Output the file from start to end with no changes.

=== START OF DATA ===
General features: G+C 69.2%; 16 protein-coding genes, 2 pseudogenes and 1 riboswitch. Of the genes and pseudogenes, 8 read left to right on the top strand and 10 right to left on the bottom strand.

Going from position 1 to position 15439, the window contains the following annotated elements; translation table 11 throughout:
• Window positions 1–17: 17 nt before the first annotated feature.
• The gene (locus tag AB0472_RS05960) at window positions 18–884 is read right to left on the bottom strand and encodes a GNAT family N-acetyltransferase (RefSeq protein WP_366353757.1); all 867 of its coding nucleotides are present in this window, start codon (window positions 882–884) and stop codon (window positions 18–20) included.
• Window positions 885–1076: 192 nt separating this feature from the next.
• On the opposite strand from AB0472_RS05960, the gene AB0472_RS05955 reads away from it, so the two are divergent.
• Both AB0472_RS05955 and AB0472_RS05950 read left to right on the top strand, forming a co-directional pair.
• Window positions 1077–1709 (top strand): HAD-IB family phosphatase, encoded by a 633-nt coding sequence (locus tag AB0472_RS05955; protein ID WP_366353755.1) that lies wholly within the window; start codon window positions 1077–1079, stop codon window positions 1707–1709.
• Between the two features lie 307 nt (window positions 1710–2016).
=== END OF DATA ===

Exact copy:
General features: G+C 69.2%; 16 protein-coding genes, 2 pseudogenes and 1 riboswitch. Of the genes and pseudogenes, 8 read left to right on the top strand and 10 right to left on the bottom strand.

Going from position 1 to position 15439, the window contains the following annotated elements; translation table 11 throughout:
• Window positions 1–17: 17 nt before the first annotated feature.
• The gene (locus tag AB0472_RS05960) at window positions 18–884 is read right to left on the bottom strand and encodes a GNAT family N-acetyltransferase (RefSeq protein WP_366353757.1); all 867 of its coding nucleotides are present in this window, start codon (window positions 882–884) and stop codon (window positions 18–20) included.
• Window positions 885–1076: 192 nt separating this feature from the next.
• On the opposite strand from AB0472_RS05960, the gene AB0472_RS05955 reads away from it, so the two are divergent.
• Both AB0472_RS05955 and AB0472_RS05950 read left to right on the top strand, forming a co-directional pair.
• Window positions 1077–1709 (top strand): HAD-IB family phosphatase, encoded by a 633-nt coding sequence (locus tag AB0472_RS05955; protein ID WP_366353755.1) that lies wholly within the window; start codon window positions 1077–1079, stop codon window positions 1707–1709.
• Between the two features lie 307 nt (window positions 1710–2016).